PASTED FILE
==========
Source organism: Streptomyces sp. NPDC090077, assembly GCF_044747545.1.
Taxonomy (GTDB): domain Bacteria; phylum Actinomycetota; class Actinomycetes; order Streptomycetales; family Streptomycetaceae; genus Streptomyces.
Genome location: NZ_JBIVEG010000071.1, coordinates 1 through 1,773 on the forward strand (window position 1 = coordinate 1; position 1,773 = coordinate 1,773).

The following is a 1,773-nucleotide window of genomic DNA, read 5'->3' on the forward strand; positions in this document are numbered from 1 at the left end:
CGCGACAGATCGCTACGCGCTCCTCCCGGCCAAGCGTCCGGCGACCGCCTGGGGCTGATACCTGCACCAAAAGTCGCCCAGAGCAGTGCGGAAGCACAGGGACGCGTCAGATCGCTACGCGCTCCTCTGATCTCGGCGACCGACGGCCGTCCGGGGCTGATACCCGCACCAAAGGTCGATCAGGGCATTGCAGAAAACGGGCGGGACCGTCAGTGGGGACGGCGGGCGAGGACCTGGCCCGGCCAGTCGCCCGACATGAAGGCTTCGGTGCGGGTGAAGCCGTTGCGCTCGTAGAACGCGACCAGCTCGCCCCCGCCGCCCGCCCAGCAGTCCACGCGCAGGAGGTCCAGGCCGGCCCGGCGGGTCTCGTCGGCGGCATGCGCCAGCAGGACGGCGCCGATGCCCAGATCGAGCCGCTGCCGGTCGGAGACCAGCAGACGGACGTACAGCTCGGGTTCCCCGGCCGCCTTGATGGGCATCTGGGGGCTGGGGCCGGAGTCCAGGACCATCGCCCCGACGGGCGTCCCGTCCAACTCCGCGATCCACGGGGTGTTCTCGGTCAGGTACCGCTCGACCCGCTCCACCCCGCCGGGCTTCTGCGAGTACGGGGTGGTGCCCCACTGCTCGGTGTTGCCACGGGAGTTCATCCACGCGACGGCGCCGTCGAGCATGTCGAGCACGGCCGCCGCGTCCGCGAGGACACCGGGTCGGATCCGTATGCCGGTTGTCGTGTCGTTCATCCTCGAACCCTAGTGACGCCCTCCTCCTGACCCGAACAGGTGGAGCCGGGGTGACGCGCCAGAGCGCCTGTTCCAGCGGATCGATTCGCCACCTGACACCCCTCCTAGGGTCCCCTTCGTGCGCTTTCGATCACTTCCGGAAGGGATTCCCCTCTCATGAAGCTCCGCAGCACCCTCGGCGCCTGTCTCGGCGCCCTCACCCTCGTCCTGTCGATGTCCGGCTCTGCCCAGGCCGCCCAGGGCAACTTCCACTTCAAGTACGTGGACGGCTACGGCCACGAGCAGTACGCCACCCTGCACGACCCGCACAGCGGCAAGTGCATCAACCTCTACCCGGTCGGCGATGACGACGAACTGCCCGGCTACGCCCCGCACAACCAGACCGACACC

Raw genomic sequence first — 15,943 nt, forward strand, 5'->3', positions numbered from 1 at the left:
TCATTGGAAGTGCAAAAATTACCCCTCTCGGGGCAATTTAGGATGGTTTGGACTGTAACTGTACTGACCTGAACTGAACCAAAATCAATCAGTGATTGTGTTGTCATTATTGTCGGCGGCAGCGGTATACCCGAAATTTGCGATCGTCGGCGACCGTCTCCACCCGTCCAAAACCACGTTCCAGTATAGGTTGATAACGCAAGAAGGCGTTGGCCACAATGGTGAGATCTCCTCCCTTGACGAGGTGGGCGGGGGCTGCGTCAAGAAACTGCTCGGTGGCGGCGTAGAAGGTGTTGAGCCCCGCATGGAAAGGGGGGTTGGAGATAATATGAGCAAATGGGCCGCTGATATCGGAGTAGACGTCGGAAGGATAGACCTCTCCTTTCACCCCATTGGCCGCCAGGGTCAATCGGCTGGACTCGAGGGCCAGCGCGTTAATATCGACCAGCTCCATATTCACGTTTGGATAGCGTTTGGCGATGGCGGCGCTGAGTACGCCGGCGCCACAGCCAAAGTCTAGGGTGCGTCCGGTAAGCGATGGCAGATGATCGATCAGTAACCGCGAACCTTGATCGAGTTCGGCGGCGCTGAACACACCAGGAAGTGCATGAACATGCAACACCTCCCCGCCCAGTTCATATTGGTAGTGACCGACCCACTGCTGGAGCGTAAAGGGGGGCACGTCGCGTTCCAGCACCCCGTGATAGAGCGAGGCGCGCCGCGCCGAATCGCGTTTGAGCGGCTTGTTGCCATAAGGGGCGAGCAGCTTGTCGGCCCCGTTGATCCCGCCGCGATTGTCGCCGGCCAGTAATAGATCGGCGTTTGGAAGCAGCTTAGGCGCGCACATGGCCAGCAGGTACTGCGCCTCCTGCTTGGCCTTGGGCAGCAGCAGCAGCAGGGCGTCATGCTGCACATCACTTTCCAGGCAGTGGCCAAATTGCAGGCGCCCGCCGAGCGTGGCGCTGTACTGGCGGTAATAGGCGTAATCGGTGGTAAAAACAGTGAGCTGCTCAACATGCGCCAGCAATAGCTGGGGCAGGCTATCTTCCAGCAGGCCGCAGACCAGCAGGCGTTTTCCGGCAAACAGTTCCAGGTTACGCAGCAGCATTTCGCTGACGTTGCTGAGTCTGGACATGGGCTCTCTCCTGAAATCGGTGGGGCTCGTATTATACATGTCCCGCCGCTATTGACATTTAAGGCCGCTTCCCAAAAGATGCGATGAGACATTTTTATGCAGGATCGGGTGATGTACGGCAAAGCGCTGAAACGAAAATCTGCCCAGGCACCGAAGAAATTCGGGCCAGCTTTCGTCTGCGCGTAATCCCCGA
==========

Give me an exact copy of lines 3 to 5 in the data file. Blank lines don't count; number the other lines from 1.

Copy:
Genome location: NZ_JBIVEG010000071.1, coordinates 1 through 1,773 on the forward strand (window position 1 = coordinate 1; position 1,773 = coordinate 1,773).

The following is a 1,773-nucleotide window of genomic DNA, read 5'->3' on the forward strand; positions in this document are numbered from 1 at the left end:
CGCGACAGATCGCTACGCGCTCCTCCCGGCCAAGCGTCCGGCGACCGCCTGGGGCTGATACCTGCACCAAAAGTCGCCCAGAGCAGTGCGGAAGCACAGGGACGCGTCAGATCGCTACGCGCTCCTCTGATCTCGGCGACCGACGGCCGTCCGGGGCTGATACCCGCACCAAAGGTCGATCAGGGCATTGCAGAAAACGGGCGGGACCGTCAGTGGGGACGGCGGGCGAGGACCTGGCCCGGCCAGTCGCCCGACATGAAGGCTTCGGTGCGGGTGAAGCCGTTGCGCTCGTAGAACGCGACCAGCTCGCCCCCGCCGCCCGCCCAGCAGTCCACGCGCAGGAGGTCCAGGCCGGCCCGGCGGGTCTCGTCGGCGGCATGCGCCAGCAGGACGGCGCCGATGCCCAGATCGAGCCGCTGCCGGTCGGAGACCAGCAGACGGACGTACAGCTCGGGTTCCCCGGCCGCCTTGATGGGCATCTGGGGGCTGGGGCCGGAGTCCAGGACCATCGCCCCGACGGGCGTCCCGTCCAACTCCGCGATCCACGGGGTGTTCTCGGTCAGGTACCGCTCGACCCGCTCCACCCCGCCGGGCTTCTGCGAGTACGGGGTGGTGCCCCACTGCTCGGTGTTGCCACGGGAGTTCATCCACGCGACGGCGCCGTCGAGCATGTCGAGCACGGCCGCCGCGTCCGCGAGGACACCGGGTCGGATCCGTATGCCGGTTGTCGTGTCGTTCATCCTCGAACCCTAGTGACGCCCTCCTCCTGACCCGAACAGGTGGAGCCGGGGTGACGCGCCAGAGCGCCTGTTCCAGCGGATCGATTCGCCACCTGACACCCCTCCTAGGGTCCCCTTCGTGCGCTTTCGATCACTTCCGGAAGGGATTCCCCTCTCATGAAGCTCCGCAGCACCCTCGGCGCCTGTCTCGGCGCCCTCACCCTCGTCCTGTCGATGTCCGGCTCTGCCCAGGCCGCCCAGGGCAACTTCCACTTCAAGTACGTGGACGGCTACGGCCACGAGCAGTACGCCACCCTGCACGACCCGCACAGCGGCAAGTGCATCAACCTCTACCCGGTCGGCGATGACGACGAACTGCCCGGCTACGCCCCGCACAACCAGACCGACACC